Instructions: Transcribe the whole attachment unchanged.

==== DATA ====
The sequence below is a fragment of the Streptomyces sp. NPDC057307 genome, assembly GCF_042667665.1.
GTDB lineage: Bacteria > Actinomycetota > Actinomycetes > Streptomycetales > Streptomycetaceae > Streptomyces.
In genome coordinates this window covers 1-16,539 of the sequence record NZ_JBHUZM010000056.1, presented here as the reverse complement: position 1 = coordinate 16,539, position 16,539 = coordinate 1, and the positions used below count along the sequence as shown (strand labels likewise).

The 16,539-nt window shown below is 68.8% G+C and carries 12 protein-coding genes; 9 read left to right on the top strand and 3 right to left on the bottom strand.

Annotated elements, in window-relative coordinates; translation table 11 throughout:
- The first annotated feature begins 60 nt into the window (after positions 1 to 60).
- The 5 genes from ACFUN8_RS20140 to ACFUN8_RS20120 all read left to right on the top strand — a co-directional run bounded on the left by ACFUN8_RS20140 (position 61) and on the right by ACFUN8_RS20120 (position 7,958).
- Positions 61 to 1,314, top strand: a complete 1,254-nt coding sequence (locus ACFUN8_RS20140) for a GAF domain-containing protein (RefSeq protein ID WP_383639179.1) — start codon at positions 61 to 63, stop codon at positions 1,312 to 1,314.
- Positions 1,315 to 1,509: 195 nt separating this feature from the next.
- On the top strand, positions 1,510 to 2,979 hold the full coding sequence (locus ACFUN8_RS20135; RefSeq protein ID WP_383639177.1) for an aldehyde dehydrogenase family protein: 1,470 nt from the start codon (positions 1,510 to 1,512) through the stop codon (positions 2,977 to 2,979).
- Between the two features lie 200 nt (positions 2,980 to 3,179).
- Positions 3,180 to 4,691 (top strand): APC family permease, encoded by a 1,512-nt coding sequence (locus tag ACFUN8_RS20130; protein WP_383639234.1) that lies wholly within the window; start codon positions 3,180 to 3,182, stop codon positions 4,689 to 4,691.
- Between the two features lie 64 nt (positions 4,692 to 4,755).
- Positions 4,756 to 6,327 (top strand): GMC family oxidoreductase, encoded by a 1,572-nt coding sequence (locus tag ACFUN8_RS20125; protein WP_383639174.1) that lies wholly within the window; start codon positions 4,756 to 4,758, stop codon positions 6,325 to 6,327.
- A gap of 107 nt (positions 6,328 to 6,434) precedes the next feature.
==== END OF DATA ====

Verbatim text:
The sequence below is a fragment of the Streptomyces sp. NPDC057307 genome, assembly GCF_042667665.1.
GTDB lineage: Bacteria > Actinomycetota > Actinomycetes > Streptomycetales > Streptomycetaceae > Streptomyces.
In genome coordinates this window covers 1-16,539 of the sequence record NZ_JBHUZM010000056.1, presented here as the reverse complement: position 1 = coordinate 16,539, position 16,539 = coordinate 1, and the positions used below count along the sequence as shown (strand labels likewise).

The 16,539-nt window shown below is 68.8% G+C and carries 12 protein-coding genes; 9 read left to right on the top strand and 3 right to left on the bottom strand.

Annotated elements, in window-relative coordinates; translation table 11 throughout:
- The first annotated feature begins 60 nt into the window (after positions 1 to 60).
- The 5 genes from ACFUN8_RS20140 to ACFUN8_RS20120 all read left to right on the top strand — a co-directional run bounded on the left by ACFUN8_RS20140 (position 61) and on the right by ACFUN8_RS20120 (position 7,958).
- Positions 61 to 1,314, top strand: a complete 1,254-nt coding sequence (locus ACFUN8_RS20140) for a GAF domain-containing protein (RefSeq protein ID WP_383639179.1) — start codon at positions 61 to 63, stop codon at positions 1,312 to 1,314.
- Positions 1,315 to 1,509: 195 nt separating this feature from the next.
- On the top strand, positions 1,510 to 2,979 hold the full coding sequence (locus ACFUN8_RS20135; RefSeq protein ID WP_383639177.1) for an aldehyde dehydrogenase family protein: 1,470 nt from the start codon (positions 1,510 to 1,512) through the stop codon (positions 2,977 to 2,979).
- Between the two features lie 200 nt (positions 2,980 to 3,179).
- Positions 3,180 to 4,691 (top strand): APC family permease, encoded by a 1,512-nt coding sequence (locus tag ACFUN8_RS20130; protein WP_383639234.1) that lies wholly within the window; start codon positions 3,180 to 3,182, stop codon positions 4,689 to 4,691.
- Between the two features lie 64 nt (positions 4,692 to 4,755).
- Positions 4,756 to 6,327 (top strand): GMC family oxidoreductase, encoded by a 1,572-nt coding sequence (locus tag ACFUN8_RS20125; protein WP_383639174.1) that lies wholly within the window; start codon positions 4,756 to 4,758, stop codon positions 6,325 to 6,327.
- A gap of 107 nt (positions 6,328 to 6,434) precedes the next feature.